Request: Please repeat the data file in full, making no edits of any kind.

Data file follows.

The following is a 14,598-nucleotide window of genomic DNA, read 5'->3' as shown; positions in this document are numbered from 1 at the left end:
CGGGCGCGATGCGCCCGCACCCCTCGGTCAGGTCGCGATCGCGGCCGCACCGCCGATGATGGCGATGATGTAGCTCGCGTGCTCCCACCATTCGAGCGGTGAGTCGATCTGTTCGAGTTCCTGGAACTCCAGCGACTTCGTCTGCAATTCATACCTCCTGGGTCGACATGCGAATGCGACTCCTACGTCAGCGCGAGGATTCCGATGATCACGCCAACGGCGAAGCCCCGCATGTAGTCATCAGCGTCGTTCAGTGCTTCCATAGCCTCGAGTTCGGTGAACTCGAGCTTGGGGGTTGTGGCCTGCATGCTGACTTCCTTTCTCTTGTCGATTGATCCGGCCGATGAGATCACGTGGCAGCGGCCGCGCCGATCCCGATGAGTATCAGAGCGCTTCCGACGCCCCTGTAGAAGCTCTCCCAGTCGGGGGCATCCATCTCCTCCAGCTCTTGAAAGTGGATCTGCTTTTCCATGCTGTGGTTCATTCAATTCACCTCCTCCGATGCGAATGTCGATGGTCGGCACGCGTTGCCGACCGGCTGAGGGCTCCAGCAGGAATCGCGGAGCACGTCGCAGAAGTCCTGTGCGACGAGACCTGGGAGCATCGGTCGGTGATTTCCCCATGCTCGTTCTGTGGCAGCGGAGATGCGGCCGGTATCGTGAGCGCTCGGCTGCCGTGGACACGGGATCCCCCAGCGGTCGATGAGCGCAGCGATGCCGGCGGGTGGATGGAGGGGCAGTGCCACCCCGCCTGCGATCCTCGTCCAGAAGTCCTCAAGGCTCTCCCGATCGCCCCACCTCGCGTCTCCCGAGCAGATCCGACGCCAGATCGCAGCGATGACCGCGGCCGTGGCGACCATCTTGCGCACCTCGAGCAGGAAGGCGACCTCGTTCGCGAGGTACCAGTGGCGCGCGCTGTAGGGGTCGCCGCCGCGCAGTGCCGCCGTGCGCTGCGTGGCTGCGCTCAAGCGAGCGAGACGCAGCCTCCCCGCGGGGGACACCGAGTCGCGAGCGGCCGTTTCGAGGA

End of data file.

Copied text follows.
The following is a 14,598-nucleotide window of genomic DNA, read 5'->3' as shown; positions in this document are numbered from 1 at the left end:
CGGGCGCGATGCGCCCGCACCCCTCGGTCAGGTCGCGATCGCGGCCGCACCGCCGATGATGGCGATGATGTAGCTCGCGTGCTCCCACCATTCGAGCGGTGAGTCGATCTGTTCGAGTTCCTGGAACTCCAGCGACTTCGTCTGCAATTCATACCTCCTGGGTCGACATGCGAATGCGACTCCTACGTCAGCGCGAGGATTCCGATGATCACGCCAACGGCGAAGCCCCGCATGTAGTCATCAGCGTCGTTCAGTGCTTCCATAGCCTCGAGTTCGGTGAACTCGAGCTTGGGGGTTGTGGCCTGCATGCTGACTTCCTTTCTCTTGTCGATTGATCCGGCCGATGAGATCACGTGGCAGCGGCCGCGCCGATCCCGATGAGTATCAGAGCGCTTCCGACGCCCCTGTAGAAGCTCTCCCAGTCGGGGGCATCCATCTCCTCCAGCTCTTGAAAGTGGATCTGCTTTTCCATGCTGTGGTTCATTCAATTCACCTCCTCCGATGCGAATGTCGATGGTCGGCACGCGTTGCCGACCGGCTGAGGGCTCCAGCAGGAATCGCGGAGCACGTCGCAGAAGTCCTGTGCGACGAGACCTGGGAGCATCGGTCGGTGATTTCCCCATGCTCGTTCTGTGGCAGCGGAGATGCGGCCGGTATCGTGAGCGCTCGGCTGCCGTGGACACGGGATCCCCCAGCGGTCGATGAGCGCAGCGATGCCGGCGGGTGGATGGAGGGGCAGTGCCACCCCGCCTGCGATCCTCGTCCAGAAGTCCTCAAGGCTCTCCCGATCGCCCCACCTCGCGTCTCCCGAGCAGATCCGACGCCAGATCGCAGCGATGACCGCGGCCGTGGCGACCATCTTGCGCACCTCGAGCAGGAAGGCGACCTCGTTCGCGAGGTACCAGTGGCGCGCGCTGTAGGGGTCGCCGCCGCGCAGTGCCGCCGTGCGCTGCGTGGCTGCGCTCAAGCGAGCGAGACGCAGCCTCCCCGCGGGGGACACCGAGTCGCGAGCGGCCGTTTCGAGGA